Mabel Fatokun

Clear The Confusion: Slovakia VS Slovenia

These two European nations have been plagued by confusion about their identities ever since their creation in the 1990s.

Numerous tweets about Former US First Lady Melania Trump’s fictitious Slovakian ancestry may be found with a basic Google search. She was born in the Slovenian town of Sevnica (Ivana, the president’s ex-wife, instead was born in Czechoslovakia).

However, it is a curse on both countries as at numerous events, the incorrect flag or anthem has been played. The Ice Hockey World Championships held in Germany, irate Slovaks were compelled to muffle the Slovenian national song with jeers and whistles. Later on, they were informed that “technical problems” would prevent their anthem from being performed.

Such confusing situations about these two countries have been going on for years. So you are not alone in this dilemma. Let’s clear some uncertainties here.

The names, flags, and histories of the two nations are similar.

Clear The Confusion: Slovakia VS Slovenia

Slovakia’s flag

First of all, the flags are almost exactly the same, consisting of red, blue, and white horizontal stripes. The crest, which is fortunately located on the left in both cases, is the primary distinction.

Slovenia Flag

Both Slovakia and Slovenia have names that are similar: Slovenská republika in Slovakia and Republika Slovenija in Slovenia.

In their original tongues, the two languages—one is called Slovenčina and the other Slovenščina—are even more difficult to discern.

However, the two nations aren’t even neighbours.

They have different characteristics and are divided from one other by Austria and Hungary.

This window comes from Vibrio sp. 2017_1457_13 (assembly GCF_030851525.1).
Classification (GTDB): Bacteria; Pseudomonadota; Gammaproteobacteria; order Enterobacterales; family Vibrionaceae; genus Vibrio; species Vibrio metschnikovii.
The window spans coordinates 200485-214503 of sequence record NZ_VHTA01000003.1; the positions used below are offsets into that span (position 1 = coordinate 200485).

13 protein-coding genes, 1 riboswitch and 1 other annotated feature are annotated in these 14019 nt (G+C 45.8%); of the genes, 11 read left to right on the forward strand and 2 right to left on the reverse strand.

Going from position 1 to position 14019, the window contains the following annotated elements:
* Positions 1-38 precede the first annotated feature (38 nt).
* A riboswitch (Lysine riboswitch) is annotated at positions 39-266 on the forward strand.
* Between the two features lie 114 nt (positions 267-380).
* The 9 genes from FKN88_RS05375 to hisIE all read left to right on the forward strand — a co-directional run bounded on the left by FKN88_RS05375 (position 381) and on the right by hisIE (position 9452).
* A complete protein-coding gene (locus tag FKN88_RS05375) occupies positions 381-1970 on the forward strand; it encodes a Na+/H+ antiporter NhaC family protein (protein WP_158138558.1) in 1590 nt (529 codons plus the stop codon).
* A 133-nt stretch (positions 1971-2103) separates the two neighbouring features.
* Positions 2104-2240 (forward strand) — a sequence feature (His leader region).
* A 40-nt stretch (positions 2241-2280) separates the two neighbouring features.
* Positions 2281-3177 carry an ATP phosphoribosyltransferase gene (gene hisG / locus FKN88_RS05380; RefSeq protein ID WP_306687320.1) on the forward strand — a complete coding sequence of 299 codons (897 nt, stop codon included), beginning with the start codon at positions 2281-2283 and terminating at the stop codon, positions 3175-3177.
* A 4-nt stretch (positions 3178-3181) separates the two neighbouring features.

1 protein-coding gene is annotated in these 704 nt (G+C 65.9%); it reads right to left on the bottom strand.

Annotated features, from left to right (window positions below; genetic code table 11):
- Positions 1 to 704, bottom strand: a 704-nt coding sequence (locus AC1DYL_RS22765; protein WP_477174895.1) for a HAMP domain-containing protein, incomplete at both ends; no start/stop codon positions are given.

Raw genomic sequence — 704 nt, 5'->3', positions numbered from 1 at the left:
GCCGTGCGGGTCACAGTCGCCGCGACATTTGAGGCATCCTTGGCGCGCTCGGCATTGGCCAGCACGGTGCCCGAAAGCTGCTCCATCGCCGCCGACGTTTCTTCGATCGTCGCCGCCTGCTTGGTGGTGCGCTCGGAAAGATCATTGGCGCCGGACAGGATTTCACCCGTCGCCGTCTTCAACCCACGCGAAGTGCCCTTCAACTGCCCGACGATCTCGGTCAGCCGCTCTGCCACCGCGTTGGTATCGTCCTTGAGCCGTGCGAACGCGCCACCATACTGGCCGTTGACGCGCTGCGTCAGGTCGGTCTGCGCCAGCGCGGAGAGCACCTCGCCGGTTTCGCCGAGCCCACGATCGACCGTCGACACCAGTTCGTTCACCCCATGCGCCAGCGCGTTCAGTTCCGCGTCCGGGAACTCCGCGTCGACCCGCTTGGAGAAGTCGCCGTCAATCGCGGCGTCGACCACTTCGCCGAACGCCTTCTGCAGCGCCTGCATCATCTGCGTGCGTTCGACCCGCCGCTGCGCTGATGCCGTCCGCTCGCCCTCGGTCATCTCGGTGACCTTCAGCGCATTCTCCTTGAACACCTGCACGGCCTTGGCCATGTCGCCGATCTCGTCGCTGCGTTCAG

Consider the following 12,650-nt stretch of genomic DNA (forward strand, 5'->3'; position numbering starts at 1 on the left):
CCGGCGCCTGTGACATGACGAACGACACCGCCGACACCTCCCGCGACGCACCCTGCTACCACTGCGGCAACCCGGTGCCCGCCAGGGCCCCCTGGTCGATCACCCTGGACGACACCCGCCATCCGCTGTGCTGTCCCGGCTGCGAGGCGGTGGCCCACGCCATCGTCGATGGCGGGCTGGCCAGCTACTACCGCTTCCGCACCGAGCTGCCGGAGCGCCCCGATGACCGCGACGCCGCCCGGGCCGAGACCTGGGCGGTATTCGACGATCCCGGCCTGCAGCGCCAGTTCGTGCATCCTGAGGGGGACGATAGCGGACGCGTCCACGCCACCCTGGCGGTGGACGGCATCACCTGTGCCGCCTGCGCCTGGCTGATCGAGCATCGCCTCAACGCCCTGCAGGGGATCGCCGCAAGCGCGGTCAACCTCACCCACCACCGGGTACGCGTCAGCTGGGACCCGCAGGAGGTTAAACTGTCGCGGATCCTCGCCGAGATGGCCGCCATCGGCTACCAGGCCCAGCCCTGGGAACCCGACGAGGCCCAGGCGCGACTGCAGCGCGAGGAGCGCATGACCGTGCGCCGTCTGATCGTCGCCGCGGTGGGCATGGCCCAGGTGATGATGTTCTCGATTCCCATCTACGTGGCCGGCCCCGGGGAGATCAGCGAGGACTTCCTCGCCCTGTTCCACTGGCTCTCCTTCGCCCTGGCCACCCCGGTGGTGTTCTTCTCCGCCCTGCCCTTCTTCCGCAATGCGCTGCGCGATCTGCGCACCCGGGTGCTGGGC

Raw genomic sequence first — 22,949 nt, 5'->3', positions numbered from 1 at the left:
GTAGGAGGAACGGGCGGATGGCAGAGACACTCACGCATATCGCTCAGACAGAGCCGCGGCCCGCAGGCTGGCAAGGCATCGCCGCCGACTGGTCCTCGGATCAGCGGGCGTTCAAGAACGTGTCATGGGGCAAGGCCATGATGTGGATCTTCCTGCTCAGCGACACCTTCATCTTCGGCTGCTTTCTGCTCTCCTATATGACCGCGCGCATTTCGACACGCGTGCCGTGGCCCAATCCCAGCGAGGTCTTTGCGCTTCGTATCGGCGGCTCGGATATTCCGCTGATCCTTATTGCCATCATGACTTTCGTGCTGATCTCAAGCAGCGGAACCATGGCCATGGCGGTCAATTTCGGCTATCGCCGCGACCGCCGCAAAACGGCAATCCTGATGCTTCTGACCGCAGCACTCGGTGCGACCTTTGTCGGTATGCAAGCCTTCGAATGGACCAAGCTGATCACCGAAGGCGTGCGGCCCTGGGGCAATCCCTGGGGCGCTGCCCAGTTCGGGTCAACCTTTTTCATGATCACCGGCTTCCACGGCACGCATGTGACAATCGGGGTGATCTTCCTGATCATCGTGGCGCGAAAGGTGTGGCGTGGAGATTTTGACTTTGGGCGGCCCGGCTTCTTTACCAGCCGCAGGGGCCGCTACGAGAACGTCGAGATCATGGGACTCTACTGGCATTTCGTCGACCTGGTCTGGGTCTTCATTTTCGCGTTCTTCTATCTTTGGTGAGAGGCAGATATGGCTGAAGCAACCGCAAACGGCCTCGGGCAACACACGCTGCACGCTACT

Slovenia is a coastal nation in southern Europe that shares borders with Croatia and Italy. However, Slovakia features mountains and castles as tourist attractions, and it borders both Poland and the Czech Republic. Both nations were formerly socialist republics that came into being in the early 1990s.

In 1991, Slovenia gained its independence from Yugoslavia in a largely peaceful process that was facilitated by the European Union.

5.5 million people live in Slovakia, twice as many as in Slovenia, making Slovakia the larger nation.

It was formerly a part of Czechoslovakia. The so-called Velvet Divorce divided the nation into Slovakia and the Czech Republic in 1992.

Due to their shared past, both countries’ flags bear similarities to those of Russia and many other Slavic countries. This helps to explain why the flags are similar. Slovenians and Slovaks are members of the same ethnic group, the Slavic people. Additionally, “Slovo” was the traditional Slavic name for language. Because they could communicate with one another, Slavic peoples referred to themselves as “Slovani.” That is the name’s common ancestor for both nations.

To be clear, even if Slovaks and Slovenians spoke the same language, they could not comprehend one another. Although some word roots may be similar, they most likely speak English or German to one another. Czech is a closely related language to Slovak. Furthermore, Slovenians might find it simpler to comprehend Croatian, a bordering language.


Chat us